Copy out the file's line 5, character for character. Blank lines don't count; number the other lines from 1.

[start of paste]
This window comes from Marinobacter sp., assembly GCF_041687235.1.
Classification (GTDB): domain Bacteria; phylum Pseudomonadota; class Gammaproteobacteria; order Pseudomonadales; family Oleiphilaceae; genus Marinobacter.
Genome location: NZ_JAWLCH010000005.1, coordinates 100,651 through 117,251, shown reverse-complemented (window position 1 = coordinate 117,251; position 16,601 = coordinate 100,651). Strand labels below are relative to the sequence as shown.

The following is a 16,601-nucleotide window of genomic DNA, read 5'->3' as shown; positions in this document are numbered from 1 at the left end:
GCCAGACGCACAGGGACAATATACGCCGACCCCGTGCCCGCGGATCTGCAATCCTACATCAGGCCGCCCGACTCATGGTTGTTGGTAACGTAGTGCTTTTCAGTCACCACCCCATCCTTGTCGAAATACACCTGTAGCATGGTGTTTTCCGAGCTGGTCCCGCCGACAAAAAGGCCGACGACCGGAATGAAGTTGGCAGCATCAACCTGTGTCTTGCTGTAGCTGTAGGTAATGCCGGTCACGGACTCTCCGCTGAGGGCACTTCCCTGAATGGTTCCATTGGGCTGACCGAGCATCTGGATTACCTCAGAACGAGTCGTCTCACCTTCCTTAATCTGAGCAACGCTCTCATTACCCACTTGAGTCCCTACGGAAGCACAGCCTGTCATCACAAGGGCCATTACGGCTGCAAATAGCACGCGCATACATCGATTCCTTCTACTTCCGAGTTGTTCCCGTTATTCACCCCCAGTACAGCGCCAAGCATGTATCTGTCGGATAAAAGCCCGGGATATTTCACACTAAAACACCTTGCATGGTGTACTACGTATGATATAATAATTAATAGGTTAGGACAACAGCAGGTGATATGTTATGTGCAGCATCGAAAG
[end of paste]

GCCAGACGCACAGGGACAATATACGCCGACCCCGTGCCCGCGGATCTGCAATCCTACATCAGGCCGCCCGACTCATGGTTGTTGGTAACGTAGTGCTTTTCAGTCACCACCCCATCCTTGTCGAAATACACCTGTAGCATGGTGTTTTCCGAGCTGGTCCCGCCGACAAAAAGGCCGACGACCGGAATGAAGTTGGCAGCATCAACCTGTGTCTTGCTGTAGCTGTAGGTAATGCCGGTCACGGACTCTCCGCTGAGGGCACTTCCCTGAATGGTTCCATTGGGCTGACCGAGCATCTGGATTACCTCAGAACGAGTCGTCTCACCTTCCTTAATCTGAGCAACGCTCTCATTACCCACTTGAGTCCCTACGGAAGCACAGCCTGTCATCACAAGGGCCATTACGGCTGCAAATAGCACGCGCATACATCGATTCCTTCTACTTCCGAGTTGTTCCCGTTATTCACCCCCAGTACAGCGCCAAGCATGTATCTGTCGGATAAAAGCCCGGGATATTTCACACTAAAACACCTTGCATGGTGTACTACGTATGATATAATAATTAATAGGTTAGGACAACAGCAGGTGATATGTTATGTGCAGCATCGAAAG